On my way to have a baby!
So the night of the 30th came and we set our alarms, not fully realizing that in the morning we would be on our way to meet out little boy. 

Once we were settled into the hospital, the nurse asked about a birth plan. I told her we didn't have one, only that Spencer wanted to cut the cord and that I wanted to hold my baby as soon as I could, those were the only things I had allowed myself to count on. 

And so it began. They gave me a pill to kick-start labor. They broke my water. They gave me an epidural. They started pitocin. And that's when the complications began. Every time I had a contraction, baby's heart rate would drop significantly. It became clear that there was meconium in my water. I had developed an infection, and I was freezing cold and shaking despite running a fever. They backed off the pitocin to help with baby's heart rate, they switched to internal monitors to get better readings, they started antibiotics, they made sure there would be a NICU nurse present for the delivery, they tried adding fluid back in, they put me on oxygen, they did an ultrasound, they turned me from side to side. They tried everything they could, but baby's heart rate was still going down.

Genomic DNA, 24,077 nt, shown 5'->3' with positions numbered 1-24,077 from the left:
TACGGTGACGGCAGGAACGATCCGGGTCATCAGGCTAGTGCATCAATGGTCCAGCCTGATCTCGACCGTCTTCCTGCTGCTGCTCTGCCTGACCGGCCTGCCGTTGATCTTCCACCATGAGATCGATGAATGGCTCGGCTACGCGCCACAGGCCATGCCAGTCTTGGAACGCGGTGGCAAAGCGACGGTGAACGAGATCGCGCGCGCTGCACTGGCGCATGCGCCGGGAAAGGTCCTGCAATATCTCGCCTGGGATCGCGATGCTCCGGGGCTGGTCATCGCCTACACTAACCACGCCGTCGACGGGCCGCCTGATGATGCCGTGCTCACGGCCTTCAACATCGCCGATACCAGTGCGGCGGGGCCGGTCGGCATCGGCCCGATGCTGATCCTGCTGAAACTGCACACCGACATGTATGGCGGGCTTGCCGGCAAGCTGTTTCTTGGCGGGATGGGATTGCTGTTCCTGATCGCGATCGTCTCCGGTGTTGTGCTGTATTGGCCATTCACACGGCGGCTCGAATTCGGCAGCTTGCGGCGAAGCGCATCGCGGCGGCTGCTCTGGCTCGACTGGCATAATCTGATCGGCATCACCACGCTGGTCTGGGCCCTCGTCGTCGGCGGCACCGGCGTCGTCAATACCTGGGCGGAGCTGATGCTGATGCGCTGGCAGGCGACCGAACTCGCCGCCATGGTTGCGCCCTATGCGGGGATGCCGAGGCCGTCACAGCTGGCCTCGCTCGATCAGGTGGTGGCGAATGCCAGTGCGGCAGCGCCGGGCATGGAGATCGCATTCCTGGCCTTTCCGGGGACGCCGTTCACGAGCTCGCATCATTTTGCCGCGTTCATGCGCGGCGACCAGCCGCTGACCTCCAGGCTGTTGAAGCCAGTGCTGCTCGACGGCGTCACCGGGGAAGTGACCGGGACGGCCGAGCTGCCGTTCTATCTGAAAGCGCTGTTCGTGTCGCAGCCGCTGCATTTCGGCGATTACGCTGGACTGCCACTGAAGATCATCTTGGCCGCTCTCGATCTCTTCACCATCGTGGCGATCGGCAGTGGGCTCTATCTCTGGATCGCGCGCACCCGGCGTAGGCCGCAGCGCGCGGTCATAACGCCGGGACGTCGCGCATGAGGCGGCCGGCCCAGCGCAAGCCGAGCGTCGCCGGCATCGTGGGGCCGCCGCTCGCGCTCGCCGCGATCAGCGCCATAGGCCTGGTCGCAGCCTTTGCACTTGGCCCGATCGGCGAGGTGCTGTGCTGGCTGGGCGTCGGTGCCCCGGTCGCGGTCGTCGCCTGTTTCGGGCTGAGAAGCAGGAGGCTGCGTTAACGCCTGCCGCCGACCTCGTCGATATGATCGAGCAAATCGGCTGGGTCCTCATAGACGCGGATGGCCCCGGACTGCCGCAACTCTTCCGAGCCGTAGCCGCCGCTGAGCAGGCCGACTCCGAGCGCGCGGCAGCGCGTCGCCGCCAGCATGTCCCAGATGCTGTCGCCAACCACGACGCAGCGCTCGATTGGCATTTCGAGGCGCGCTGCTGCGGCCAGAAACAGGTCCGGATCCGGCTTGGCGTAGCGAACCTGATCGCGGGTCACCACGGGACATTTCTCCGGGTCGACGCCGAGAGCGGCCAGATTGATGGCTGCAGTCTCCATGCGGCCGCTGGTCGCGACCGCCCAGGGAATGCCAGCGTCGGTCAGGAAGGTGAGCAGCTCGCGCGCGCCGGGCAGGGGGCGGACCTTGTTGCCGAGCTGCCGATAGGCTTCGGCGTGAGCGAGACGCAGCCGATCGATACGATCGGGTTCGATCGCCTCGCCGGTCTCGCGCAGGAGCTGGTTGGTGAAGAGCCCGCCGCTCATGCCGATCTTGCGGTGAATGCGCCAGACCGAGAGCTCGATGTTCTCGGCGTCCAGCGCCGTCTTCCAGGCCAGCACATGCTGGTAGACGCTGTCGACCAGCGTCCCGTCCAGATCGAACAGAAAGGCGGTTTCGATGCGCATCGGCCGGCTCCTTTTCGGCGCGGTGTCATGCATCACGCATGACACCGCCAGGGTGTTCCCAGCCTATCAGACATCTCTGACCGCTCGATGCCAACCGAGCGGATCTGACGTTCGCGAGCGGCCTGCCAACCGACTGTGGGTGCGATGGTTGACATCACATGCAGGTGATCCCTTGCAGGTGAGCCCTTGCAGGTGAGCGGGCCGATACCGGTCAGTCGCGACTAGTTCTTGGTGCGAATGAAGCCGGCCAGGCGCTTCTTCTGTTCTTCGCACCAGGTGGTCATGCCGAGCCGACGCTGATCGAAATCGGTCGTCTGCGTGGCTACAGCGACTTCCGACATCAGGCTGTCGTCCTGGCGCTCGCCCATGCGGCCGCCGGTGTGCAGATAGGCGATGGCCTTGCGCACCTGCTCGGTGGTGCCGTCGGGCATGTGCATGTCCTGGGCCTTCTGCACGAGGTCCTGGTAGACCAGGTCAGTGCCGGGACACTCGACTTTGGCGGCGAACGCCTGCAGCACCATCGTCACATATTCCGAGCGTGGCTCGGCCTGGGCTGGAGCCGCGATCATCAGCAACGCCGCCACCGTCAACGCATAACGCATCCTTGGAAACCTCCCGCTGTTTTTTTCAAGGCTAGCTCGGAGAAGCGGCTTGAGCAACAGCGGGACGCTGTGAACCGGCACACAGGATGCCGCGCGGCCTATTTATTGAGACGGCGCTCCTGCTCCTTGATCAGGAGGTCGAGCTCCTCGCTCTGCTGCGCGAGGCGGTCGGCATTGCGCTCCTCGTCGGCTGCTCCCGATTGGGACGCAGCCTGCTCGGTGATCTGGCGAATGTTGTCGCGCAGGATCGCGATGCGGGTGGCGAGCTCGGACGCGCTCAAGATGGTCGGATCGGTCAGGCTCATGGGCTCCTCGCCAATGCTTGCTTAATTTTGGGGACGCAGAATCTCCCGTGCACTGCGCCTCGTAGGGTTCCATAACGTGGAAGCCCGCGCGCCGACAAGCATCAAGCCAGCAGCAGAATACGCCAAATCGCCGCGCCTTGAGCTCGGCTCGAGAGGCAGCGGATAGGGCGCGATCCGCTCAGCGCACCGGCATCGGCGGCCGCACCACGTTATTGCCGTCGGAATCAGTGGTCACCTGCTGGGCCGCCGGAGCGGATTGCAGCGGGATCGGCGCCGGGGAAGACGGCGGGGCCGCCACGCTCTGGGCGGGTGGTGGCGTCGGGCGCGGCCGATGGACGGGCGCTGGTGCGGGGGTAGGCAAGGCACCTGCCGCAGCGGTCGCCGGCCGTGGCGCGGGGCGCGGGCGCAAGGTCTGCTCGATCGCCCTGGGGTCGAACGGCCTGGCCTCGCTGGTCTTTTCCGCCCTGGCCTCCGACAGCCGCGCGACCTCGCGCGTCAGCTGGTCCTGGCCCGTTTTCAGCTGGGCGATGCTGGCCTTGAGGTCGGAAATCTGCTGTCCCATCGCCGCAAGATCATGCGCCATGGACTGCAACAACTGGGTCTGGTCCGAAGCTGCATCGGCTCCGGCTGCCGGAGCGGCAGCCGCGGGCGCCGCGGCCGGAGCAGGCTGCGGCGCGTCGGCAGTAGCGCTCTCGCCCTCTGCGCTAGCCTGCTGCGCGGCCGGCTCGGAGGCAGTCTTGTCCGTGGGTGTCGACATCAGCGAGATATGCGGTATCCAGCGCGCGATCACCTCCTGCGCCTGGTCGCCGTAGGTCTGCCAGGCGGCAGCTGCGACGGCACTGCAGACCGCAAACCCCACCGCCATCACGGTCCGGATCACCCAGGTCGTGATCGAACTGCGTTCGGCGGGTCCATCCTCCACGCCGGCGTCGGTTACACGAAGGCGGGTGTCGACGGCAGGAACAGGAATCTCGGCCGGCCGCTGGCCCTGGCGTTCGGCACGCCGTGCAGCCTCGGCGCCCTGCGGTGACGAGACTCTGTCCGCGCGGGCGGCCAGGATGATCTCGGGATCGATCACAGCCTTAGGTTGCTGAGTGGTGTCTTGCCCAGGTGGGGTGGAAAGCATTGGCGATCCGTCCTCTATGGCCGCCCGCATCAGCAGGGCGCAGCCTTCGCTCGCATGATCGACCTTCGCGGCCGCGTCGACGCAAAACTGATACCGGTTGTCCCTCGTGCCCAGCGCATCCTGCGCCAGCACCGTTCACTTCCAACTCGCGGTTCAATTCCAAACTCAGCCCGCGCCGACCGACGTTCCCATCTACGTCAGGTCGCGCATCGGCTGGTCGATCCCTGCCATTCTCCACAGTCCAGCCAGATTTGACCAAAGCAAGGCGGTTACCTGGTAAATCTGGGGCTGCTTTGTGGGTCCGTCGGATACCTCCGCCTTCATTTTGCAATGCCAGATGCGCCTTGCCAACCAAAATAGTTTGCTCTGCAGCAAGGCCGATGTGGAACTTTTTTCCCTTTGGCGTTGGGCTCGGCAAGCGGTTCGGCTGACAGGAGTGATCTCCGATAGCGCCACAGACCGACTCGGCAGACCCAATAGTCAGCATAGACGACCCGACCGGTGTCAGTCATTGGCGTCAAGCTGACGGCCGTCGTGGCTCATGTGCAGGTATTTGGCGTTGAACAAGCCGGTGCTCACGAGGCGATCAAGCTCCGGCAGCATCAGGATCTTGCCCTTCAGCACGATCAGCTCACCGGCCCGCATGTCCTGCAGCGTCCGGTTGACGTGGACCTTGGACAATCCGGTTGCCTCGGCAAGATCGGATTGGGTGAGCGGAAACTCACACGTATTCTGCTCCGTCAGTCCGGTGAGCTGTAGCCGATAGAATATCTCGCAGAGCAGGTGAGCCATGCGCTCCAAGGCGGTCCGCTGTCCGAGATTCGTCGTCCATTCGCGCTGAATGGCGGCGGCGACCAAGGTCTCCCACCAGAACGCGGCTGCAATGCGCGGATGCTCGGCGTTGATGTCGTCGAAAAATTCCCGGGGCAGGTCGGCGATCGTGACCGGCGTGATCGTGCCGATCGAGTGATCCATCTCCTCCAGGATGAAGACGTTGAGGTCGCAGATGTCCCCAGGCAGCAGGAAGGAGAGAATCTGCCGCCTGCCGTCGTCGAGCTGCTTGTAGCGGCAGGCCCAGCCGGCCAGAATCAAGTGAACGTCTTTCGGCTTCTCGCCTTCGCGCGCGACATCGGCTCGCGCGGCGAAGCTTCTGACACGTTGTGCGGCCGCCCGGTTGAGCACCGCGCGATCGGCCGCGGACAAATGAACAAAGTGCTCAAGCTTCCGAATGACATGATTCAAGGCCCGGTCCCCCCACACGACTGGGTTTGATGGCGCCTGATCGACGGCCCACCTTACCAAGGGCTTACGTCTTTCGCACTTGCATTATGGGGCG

Twenty hours later I was dilated to a 10, and my doctor was able to tell that baby's head was in the wrong position. He wasn't posterior, he was in something called Brow Presentation, the least common infant position. He had his neck craned too far back and he was set to come out forehead first, which simply wasn't going to work. She tried physically moving his head, but it was no use. After 22 hours of labor, she told me she thought it was time for a c-section.